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Recovering Risk Aversion from Option Prices and Realized Returns

  • Jackwerth, Jens Carsten

A relationship exists between aggregate risk-neutral and subjective probability distributions and risk aversion functions. We empirically derive risk aversion functions implied by option prices and realized returns on the S&P 500 index simultaneously. These risk aversion functions dramatically change shapes around the 1987 crash: Precrash, they are positive and decreasing in wealth and largely consistent with standard assumptions made in economic theory. Postcrash, they are partially negative and partially increasing and irreconcilable with those assumptions. Mispricing in the option market is the most likely cause. Simulated trading strategies exploiting this mispricing show excess returns, even after accounting for the possibility of further crashes, transaction costs, and hedges against the downside risk. Article published by Oxford University Press on behalf of the Society for Financial Studies in its journal, The Review of Financial Studies.

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Article provided by Society for Financial Studies in its journal Review of Financial Studies.

Volume (Year): 13 (2000)
Issue (Month): 2 ()
Pages: 433-51

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Handle: RePEc:oup:rfinst:v:13:y:2000:i:2:p:433-51
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  1. Yacine Ait-Sahalia & Andrew W. Lo, 1995. "Nonparametric Estimation of State-Price Densities Implicit in Financial Asset Prices," NBER Working Papers 5351, National Bureau of Economic Research, Inc.
  2. Jackwerth, Jens Carsten & Rubinstein, Mark, 1996. " Recovering Probability Distributions from Option Prices," Journal of Finance, American Finance Association, vol. 51(5), pages 1611-32, December.
  3. Constantinides, George M, 1982. "Intertemporal Asset Pricing with Heterogeneous Consumers and without Demand Aggregation," The Journal of Business, University of Chicago Press, vol. 55(2), pages 253-67, April.
  4. Jens Carsten Jackwerth., 1996. "Implied Binomial Trees: Generalizations and Empirical Tests," Research Program in Finance Working Papers RPF-262, University of California at Berkeley.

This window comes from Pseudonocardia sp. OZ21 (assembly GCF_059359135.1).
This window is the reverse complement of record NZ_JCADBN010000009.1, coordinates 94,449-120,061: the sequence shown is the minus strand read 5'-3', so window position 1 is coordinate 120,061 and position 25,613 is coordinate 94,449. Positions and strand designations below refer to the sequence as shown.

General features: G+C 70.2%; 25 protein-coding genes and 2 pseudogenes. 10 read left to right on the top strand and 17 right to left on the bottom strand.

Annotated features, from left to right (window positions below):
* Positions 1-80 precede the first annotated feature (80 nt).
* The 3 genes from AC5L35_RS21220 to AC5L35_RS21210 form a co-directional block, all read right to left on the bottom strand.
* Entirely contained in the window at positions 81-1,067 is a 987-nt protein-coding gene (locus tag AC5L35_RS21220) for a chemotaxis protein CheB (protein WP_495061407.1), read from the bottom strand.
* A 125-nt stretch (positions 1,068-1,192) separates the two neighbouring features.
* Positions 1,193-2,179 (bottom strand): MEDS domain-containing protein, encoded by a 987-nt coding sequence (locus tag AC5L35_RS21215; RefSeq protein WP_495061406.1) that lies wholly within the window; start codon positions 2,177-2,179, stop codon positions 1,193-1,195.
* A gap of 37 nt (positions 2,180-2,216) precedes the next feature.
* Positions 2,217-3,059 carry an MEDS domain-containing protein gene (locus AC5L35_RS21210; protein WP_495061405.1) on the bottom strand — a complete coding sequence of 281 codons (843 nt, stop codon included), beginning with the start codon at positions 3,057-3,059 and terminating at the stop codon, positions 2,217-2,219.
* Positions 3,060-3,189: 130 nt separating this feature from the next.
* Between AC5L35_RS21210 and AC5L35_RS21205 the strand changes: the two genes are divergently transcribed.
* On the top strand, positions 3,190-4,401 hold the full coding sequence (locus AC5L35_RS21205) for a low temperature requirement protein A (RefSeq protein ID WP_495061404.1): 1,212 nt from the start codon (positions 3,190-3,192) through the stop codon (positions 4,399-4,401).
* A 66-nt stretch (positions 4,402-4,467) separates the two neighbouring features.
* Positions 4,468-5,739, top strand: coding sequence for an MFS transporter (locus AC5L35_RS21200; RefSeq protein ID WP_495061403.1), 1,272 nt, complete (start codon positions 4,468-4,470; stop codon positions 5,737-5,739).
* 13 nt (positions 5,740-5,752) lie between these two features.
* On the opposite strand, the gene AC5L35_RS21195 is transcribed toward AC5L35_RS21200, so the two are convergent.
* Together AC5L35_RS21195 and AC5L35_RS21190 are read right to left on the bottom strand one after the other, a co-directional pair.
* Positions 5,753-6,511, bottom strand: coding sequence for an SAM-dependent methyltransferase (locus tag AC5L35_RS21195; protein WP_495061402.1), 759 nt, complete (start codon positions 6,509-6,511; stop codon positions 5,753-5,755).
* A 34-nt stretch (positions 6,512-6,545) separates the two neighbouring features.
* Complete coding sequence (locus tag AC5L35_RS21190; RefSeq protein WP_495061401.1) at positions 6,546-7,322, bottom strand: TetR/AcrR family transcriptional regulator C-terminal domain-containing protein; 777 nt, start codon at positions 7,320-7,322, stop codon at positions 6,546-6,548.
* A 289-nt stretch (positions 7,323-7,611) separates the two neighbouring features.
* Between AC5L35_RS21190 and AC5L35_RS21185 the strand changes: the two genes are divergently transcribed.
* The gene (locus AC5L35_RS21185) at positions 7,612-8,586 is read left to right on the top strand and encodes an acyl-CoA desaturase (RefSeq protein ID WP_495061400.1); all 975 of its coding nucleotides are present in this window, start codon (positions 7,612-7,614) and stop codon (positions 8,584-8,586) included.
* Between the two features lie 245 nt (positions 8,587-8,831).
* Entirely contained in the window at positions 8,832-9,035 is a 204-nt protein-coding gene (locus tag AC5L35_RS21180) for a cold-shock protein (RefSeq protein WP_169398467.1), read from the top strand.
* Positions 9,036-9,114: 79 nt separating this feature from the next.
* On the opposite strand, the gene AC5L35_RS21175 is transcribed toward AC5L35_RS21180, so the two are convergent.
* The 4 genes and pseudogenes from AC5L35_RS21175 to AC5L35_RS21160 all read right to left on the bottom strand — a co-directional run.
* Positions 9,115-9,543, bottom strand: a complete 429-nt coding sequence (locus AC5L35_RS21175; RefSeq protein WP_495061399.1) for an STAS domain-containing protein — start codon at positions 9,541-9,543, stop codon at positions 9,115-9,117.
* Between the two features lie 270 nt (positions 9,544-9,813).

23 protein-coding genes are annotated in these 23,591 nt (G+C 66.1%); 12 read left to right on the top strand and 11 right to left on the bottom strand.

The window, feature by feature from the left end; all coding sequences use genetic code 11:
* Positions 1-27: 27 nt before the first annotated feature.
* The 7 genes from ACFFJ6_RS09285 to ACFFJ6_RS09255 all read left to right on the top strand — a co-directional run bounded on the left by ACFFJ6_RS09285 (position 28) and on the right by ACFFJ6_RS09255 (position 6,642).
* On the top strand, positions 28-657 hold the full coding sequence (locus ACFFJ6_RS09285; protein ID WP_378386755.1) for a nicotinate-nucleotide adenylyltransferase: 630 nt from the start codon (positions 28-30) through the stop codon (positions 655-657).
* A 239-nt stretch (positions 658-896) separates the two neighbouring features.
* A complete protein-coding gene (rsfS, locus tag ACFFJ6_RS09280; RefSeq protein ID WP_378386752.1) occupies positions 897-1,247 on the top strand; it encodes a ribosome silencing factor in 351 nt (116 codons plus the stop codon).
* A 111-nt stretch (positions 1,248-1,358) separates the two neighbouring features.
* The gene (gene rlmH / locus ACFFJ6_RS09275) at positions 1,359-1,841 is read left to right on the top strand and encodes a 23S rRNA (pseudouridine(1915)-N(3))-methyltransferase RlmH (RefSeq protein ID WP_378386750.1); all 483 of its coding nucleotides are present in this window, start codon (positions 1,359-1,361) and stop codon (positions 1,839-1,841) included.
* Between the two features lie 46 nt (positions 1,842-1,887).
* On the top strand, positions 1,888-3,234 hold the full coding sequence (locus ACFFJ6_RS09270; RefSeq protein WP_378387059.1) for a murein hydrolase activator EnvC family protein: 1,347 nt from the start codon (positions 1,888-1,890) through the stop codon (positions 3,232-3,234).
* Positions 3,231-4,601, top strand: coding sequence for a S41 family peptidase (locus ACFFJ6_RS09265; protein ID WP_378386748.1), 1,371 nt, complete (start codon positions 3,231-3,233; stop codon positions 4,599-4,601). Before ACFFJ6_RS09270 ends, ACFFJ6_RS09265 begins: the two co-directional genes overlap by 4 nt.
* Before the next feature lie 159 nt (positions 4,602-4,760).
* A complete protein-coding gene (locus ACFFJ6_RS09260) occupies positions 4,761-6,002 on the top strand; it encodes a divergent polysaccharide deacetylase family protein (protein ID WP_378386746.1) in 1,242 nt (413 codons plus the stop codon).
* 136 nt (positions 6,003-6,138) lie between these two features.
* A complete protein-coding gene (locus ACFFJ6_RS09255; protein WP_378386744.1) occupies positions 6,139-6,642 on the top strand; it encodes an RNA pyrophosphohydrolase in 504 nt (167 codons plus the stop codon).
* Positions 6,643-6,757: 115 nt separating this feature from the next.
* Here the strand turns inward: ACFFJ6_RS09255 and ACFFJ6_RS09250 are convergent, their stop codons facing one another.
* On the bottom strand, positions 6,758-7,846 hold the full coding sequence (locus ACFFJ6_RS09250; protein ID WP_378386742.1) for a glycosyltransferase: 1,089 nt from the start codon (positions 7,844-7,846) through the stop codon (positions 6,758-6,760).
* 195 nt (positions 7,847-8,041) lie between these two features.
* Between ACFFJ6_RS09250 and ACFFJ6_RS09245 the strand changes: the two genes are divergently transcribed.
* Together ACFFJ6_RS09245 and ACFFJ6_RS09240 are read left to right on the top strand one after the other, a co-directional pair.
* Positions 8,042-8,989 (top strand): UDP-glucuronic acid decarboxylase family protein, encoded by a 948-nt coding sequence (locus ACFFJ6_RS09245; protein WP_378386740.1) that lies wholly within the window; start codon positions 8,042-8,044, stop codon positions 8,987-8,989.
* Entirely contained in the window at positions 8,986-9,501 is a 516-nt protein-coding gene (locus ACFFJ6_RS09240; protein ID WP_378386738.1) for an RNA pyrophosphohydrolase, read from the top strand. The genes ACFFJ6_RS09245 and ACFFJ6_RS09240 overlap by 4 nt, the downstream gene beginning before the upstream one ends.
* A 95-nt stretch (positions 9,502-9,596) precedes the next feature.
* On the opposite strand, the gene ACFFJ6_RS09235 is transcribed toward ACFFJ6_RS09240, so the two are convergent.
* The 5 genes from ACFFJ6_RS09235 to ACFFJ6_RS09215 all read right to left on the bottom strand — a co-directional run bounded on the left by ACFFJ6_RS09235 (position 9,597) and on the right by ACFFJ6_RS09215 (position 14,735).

5. Merton, Robert C., 1980. "On estimating the expected return on the market : An exploratory investigation," Journal of Financial Economics, Elsevier, vol. 8(4), pages 323-361, December.
  6. Hayne E. Leland., 1979. "Who Should Buy Portfolio Insurance?," Research Program in Finance Working Papers 95, University of California at Berkeley.
  7. Joshua V. Rosenberg & Robert F. Engle, 1997. "Option Hedging Using Empirical Pricing Kernels," NBER Working Papers 6222, National Bureau of Economic Research, Inc.
  8. Mark Rubinstein, 1976. "The Valuation of Uncertain Income Streams and the Pricing of Options," Bell Journal of Economics, The RAND Corporation, vol. 7(2), pages 407-425, Autumn.
  9. Brennan, M.J. & Solanki, R., 1981. "Optimal Portfolio Insurance," Journal of Financial and Quantitative Analysis, Cambridge University Press, vol. 16(03), pages 279-300, September.
  10. Banz, Rolf W & Miller, Merton H, 1978. "Prices for State-contingent Claims: Some Estimates and Applications," The Journal of Business, University of Chicago Press, vol. 51(4), pages 653-72, October.
  11. Ross, Stephen A, 1976. "Options and Efficiency," The Quarterly Journal of Economics, MIT Press, vol. 90(1), pages 75-89, February.
  12. Breeden, Douglas T & Litzenberger, Robert H, 1978. "Prices of State-contingent Claims Implicit in Option Prices," The Journal of Business, University of Chicago Press, vol. 51(4), pages 621-51, October.
  13. Melick, William R. & Thomas, Charles P., 1997. "Recovering an Asset's Implied PDF from Option Prices: An Application to Crude Oil during the Gulf Crisis," Journal of Financial and Quantitative Analysis, Cambridge University Press, vol. 32(01), pages 91-115, March.
  14. Rubinstein, Mark E, 1973. "A Comparative Statics Analysis of Risk Premiums," The Journal of Business, University of Chicago Press, vol. 46(4), pages 605-15, October.
  15. Hayne E. Leland., 1996. "Beyond Mean-Variance: Performance Measurement of Portfolios Using Options or Dynamic Strategies," Research Program in Finance Working Papers RPF-263-rev, University of California at Berkeley.
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